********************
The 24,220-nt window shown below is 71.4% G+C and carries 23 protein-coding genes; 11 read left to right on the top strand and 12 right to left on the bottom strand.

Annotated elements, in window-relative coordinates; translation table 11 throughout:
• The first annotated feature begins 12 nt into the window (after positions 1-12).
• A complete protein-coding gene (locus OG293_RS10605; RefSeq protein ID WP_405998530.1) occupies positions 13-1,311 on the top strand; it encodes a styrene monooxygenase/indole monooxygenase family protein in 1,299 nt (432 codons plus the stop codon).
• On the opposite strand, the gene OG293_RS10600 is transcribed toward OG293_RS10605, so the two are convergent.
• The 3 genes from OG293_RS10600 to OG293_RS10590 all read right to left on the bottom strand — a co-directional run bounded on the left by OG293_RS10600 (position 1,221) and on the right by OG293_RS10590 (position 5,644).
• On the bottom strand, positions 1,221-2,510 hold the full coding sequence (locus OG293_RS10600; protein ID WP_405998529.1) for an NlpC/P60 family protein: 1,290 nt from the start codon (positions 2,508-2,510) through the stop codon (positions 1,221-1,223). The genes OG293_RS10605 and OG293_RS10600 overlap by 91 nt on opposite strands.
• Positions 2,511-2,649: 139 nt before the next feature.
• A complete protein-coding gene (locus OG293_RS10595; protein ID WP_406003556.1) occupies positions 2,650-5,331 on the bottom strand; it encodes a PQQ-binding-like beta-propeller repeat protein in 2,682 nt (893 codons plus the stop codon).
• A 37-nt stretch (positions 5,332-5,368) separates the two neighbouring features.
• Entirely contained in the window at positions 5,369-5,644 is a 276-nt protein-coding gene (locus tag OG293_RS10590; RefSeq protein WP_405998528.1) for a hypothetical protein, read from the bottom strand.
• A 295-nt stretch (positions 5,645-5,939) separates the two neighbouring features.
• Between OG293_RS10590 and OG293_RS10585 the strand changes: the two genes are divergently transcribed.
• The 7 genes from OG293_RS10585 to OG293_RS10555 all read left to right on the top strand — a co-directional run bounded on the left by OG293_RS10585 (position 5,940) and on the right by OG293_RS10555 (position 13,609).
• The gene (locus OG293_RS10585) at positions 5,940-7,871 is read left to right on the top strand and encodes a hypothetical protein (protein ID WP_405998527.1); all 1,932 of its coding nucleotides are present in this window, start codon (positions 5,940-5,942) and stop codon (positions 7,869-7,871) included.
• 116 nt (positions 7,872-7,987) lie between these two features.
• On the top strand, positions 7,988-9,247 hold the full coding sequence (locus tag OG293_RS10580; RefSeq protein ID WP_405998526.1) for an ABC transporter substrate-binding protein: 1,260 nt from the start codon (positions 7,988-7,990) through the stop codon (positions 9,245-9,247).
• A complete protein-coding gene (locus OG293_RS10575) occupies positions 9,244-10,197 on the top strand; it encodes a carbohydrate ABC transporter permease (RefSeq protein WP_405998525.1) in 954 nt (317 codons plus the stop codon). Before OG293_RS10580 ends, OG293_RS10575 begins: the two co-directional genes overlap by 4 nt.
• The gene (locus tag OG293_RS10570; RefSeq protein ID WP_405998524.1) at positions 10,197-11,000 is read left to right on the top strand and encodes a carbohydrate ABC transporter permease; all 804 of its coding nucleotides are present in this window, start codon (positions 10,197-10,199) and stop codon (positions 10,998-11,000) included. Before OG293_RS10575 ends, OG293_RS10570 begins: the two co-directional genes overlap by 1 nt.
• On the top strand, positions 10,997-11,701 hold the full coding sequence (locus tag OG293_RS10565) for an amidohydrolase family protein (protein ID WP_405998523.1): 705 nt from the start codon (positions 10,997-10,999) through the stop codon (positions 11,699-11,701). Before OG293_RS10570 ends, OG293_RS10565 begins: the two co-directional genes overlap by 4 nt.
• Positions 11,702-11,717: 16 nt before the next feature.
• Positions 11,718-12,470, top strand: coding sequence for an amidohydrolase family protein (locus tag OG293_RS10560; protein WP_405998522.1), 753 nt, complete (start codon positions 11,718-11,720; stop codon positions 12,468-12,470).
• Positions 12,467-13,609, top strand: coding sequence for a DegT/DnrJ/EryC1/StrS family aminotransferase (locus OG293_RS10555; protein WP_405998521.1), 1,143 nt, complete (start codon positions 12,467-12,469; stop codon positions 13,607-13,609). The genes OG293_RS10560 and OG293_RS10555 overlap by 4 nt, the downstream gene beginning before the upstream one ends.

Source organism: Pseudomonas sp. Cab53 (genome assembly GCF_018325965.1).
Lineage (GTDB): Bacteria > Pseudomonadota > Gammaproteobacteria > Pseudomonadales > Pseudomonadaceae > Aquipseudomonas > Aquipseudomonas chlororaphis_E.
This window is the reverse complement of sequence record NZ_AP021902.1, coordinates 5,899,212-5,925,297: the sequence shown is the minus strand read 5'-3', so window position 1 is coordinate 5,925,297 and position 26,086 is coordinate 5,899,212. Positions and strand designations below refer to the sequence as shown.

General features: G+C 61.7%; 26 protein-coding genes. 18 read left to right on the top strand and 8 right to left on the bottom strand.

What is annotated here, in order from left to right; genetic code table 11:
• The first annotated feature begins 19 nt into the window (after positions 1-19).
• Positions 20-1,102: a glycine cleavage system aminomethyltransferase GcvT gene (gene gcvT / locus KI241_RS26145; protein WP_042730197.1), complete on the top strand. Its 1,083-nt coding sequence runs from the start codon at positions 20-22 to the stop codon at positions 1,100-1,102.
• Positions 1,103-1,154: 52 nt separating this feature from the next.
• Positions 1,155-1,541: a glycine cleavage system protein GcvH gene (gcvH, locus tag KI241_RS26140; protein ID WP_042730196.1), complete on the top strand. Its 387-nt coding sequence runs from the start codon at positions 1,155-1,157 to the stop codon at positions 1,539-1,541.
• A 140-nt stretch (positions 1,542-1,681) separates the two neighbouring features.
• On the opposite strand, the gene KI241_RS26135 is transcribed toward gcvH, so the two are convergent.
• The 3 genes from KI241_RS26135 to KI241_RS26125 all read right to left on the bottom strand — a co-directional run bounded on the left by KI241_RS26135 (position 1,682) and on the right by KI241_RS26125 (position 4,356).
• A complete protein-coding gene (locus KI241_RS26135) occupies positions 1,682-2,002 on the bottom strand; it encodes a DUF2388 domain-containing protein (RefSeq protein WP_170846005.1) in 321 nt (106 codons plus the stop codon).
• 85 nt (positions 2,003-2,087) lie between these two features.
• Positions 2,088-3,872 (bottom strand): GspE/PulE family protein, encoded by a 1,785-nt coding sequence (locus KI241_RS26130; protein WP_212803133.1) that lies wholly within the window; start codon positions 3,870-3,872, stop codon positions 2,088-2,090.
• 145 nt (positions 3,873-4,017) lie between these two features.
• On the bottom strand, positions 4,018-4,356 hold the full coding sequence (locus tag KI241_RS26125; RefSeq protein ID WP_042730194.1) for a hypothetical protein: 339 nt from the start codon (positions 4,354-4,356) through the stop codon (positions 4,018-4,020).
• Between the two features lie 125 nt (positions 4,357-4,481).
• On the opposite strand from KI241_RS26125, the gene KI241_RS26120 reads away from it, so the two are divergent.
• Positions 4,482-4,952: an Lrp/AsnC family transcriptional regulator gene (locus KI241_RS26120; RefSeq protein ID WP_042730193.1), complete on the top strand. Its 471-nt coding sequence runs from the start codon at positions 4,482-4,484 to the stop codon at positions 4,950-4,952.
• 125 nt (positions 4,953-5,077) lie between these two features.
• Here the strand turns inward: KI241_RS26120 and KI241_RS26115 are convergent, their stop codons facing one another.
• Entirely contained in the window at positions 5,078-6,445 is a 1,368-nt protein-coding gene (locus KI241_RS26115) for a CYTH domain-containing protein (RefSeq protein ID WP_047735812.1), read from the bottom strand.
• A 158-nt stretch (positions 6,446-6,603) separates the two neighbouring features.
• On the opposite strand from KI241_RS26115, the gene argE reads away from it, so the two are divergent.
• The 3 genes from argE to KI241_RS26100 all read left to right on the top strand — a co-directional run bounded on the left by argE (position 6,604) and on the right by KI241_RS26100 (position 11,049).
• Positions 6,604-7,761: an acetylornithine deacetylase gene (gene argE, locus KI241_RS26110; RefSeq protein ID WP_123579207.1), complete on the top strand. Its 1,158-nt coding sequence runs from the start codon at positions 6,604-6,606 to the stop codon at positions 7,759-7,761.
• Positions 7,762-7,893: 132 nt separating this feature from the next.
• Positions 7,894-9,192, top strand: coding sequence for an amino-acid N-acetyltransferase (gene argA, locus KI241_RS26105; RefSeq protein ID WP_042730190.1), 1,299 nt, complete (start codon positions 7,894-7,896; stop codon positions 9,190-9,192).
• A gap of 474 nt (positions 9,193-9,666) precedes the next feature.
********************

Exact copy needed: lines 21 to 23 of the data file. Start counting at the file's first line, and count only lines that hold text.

• Positions 11,702-11,717: 16 nt before the next feature.
• Positions 11,718-12,470, top strand: coding sequence for an amidohydrolase family protein (locus tag OG293_RS10560; protein WP_405998522.1), 753 nt, complete (start codon positions 11,718-11,720; stop codon positions 12,468-12,470).
• Positions 12,467-13,609, top strand: coding sequence for a DegT/DnrJ/EryC1/StrS family aminotransferase (locus OG293_RS10555; protein WP_405998521.1), 1,143 nt, complete (start codon positions 12,467-12,469; stop codon positions 13,607-13,609). The genes OG293_RS10560 and OG293_RS10555 overlap by 4 nt, the downstream gene beginning before the upstream one ends.